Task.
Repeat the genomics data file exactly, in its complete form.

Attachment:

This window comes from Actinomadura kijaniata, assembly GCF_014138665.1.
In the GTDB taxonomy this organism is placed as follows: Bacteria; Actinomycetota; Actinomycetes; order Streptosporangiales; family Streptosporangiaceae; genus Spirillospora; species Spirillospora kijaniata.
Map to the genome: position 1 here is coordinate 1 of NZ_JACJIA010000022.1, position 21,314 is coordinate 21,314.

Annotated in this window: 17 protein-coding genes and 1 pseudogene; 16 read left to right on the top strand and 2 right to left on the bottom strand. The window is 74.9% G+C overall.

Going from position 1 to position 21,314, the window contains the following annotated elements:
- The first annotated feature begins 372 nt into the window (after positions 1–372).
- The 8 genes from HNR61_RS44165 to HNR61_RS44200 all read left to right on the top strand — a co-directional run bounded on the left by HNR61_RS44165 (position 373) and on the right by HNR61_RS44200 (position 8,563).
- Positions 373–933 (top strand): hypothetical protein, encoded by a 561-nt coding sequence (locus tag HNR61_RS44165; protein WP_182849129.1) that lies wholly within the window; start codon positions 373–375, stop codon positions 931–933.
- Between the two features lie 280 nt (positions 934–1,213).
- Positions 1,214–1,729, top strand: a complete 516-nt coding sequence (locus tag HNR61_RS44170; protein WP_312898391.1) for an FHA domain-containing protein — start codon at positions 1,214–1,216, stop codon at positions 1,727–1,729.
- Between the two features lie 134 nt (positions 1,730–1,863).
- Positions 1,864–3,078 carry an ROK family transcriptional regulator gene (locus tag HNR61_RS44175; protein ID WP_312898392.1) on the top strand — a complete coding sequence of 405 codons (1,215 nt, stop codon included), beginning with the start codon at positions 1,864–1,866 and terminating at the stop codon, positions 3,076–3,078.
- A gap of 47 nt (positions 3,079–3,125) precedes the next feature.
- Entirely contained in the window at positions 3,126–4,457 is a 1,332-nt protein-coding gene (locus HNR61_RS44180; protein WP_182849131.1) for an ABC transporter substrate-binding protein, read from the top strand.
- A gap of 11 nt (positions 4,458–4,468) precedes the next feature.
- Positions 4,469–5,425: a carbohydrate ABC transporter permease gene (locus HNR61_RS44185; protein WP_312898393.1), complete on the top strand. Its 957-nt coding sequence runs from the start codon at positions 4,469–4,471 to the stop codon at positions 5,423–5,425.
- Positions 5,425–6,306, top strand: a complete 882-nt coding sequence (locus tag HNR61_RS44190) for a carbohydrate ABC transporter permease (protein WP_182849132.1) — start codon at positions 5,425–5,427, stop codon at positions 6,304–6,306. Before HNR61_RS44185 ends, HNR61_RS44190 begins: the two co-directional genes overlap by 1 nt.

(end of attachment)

This window comes from Actinomadura kijaniata, assembly GCF_014138665.1.
In the GTDB taxonomy this organism is placed as follows: Bacteria; Actinomycetota; Actinomycetes; order Streptosporangiales; family Streptosporangiaceae; genus Spirillospora; species Spirillospora kijaniata.
Map to the genome: position 1 here is coordinate 1 of NZ_JACJIA010000022.1, position 21,314 is coordinate 21,314.

Annotated in this window: 17 protein-coding genes and 1 pseudogene; 16 read left to right on the top strand and 2 right to left on the bottom strand. The window is 74.9% G+C overall.

Going from position 1 to position 21,314, the window contains the following annotated elements:
- The first annotated feature begins 372 nt into the window (after positions 1–372).
- The 8 genes from HNR61_RS44165 to HNR61_RS44200 all read left to right on the top strand — a co-directional run bounded on the left by HNR61_RS44165 (position 373) and on the right by HNR61_RS44200 (position 8,563).
- Positions 373–933 (top strand): hypothetical protein, encoded by a 561-nt coding sequence (locus tag HNR61_RS44165; protein WP_182849129.1) that lies wholly within the window; start codon positions 373–375, stop codon positions 931–933.
- Between the two features lie 280 nt (positions 934–1,213).
- Positions 1,214–1,729, top strand: a complete 516-nt coding sequence (locus tag HNR61_RS44170; protein WP_312898391.1) for an FHA domain-containing protein — start codon at positions 1,214–1,216, stop codon at positions 1,727–1,729.
- Between the two features lie 134 nt (positions 1,730–1,863).
- Positions 1,864–3,078 carry an ROK family transcriptional regulator gene (locus tag HNR61_RS44175; protein ID WP_312898392.1) on the top strand — a complete coding sequence of 405 codons (1,215 nt, stop codon included), beginning with the start codon at positions 1,864–1,866 and terminating at the stop codon, positions 3,076–3,078.
- A gap of 47 nt (positions 3,079–3,125) precedes the next feature.
- Entirely contained in the window at positions 3,126–4,457 is a 1,332-nt protein-coding gene (locus HNR61_RS44180; protein WP_182849131.1) for an ABC transporter substrate-binding protein, read from the top strand.
- A gap of 11 nt (positions 4,458–4,468) precedes the next feature.
- Positions 4,469–5,425: a carbohydrate ABC transporter permease gene (locus HNR61_RS44185; protein WP_312898393.1), complete on the top strand. Its 957-nt coding sequence runs from the start codon at positions 4,469–4,471 to the stop codon at positions 5,423–5,425.
- Positions 5,425–6,306, top strand: a complete 882-nt coding sequence (locus tag HNR61_RS44190) for a carbohydrate ABC transporter permease (protein WP_182849132.1) — start codon at positions 5,425–5,427, stop codon at positions 6,304–6,306. Before HNR61_RS44185 ends, HNR61_RS44190 begins: the two co-directional genes overlap by 1 nt.